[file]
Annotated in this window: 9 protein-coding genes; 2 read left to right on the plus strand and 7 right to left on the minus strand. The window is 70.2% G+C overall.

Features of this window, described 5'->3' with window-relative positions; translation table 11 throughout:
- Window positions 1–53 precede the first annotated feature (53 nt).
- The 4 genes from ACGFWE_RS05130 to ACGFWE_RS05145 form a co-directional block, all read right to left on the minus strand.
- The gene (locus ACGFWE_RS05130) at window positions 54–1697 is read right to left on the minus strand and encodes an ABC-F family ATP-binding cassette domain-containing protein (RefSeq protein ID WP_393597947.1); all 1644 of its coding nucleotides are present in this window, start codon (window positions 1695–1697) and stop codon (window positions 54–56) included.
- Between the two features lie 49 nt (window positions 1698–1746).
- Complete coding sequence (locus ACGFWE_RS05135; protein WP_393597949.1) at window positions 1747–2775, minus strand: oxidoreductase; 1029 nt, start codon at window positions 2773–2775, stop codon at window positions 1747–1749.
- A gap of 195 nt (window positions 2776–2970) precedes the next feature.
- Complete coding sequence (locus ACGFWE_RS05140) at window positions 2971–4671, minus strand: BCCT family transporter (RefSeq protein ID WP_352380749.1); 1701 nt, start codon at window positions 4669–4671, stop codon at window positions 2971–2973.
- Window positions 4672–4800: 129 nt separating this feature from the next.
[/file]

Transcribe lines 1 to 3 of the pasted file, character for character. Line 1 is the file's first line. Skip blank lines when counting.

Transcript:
Annotated in this window: 9 protein-coding genes; 2 read left to right on the plus strand and 7 right to left on the minus strand. The window is 70.2% G+C overall.

Features of this window, described 5'->3' with window-relative positions; translation table 11 throughout:
- Window positions 1–53 precede the first annotated feature (53 nt).